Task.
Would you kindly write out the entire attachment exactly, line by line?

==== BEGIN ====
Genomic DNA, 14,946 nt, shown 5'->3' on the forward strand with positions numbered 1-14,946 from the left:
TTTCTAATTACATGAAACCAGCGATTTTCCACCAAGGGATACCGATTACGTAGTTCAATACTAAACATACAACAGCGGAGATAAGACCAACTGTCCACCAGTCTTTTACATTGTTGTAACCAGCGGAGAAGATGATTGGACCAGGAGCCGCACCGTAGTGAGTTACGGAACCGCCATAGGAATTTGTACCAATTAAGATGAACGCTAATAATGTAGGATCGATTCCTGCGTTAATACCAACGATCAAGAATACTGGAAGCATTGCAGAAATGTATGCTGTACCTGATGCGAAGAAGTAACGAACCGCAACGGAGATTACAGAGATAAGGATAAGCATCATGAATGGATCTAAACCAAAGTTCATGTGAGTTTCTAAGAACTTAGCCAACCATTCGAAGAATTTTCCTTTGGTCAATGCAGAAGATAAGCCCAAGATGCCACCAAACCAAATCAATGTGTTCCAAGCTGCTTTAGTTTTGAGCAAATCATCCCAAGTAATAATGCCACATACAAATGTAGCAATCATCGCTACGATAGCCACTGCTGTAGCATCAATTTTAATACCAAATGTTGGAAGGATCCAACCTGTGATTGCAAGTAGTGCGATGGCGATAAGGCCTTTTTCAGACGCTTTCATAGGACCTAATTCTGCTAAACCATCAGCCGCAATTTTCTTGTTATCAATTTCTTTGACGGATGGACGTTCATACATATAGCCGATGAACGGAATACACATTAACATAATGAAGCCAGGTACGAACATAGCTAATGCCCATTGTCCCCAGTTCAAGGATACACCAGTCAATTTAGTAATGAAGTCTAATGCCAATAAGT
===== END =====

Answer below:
Genomic DNA, 14,946 nt, shown 5'->3' on the forward strand with positions numbered 1-14,946 from the left:
TTTCTAATTACATGAAACCAGCGATTTTCCACCAAGGGATACCGATTACGTAGTTCAATACTAAACATACAACAGCGGAGATAAGACCAACTGTCCACCAGTCTTTTACATTGTTGTAACCAGCGGAGAAGATGATTGGACCAGGAGCCGCACCGTAGTGAGTTACGGAACCGCCATAGGAATTTGTACCAATTAAGATGAACGCTAATAATGTAGGATCGATTCCTGCGTTAATACCAACGATCAAGAATACTGGAAGCATTGCAGAAATGTATGCTGTACCTGATGCGAAGAAGTAACGAACCGCAACGGAGATTACAGAGATAAGGATAAGCATCATGAATGGATCTAAACCAAAGTTCATGTGAGTTTCTAAGAACTTAGCCAACCATTCGAAGAATTTTCCTTTGGTCAATGCAGAAGATAAGCCCAAGATGCCACCAAACCAAATCAATGTGTTCCAAGCTGCTTTAGTTTTGAGCAAATCATCCCAAGTAATAATGCCACATACAAATGTAGCAATCATCGCTACGATAGCCACTGCTGTAGCATCAATTTTAATACCAAATGTTGGAAGGATCCAACCTGTGATTGCAAGTAGTGCGATGGCGATAAGGCCTTTTTCAGACGCTTTCATAGGACCTAATTCTGCTAAACCATCAGCCGCAATTTTCTTGTTATCAATTTCTTTGACGGATGGACGTTCATACATATAGCCGATGAACGGAATACACATTAACATAATGAAGCCAGGTACGAACATAGCTAATGCCCATTGTCCCCAGTTCAAGGATACACCAGTCAATTTAGTAATGAAGTCTAATGCCAATAAGT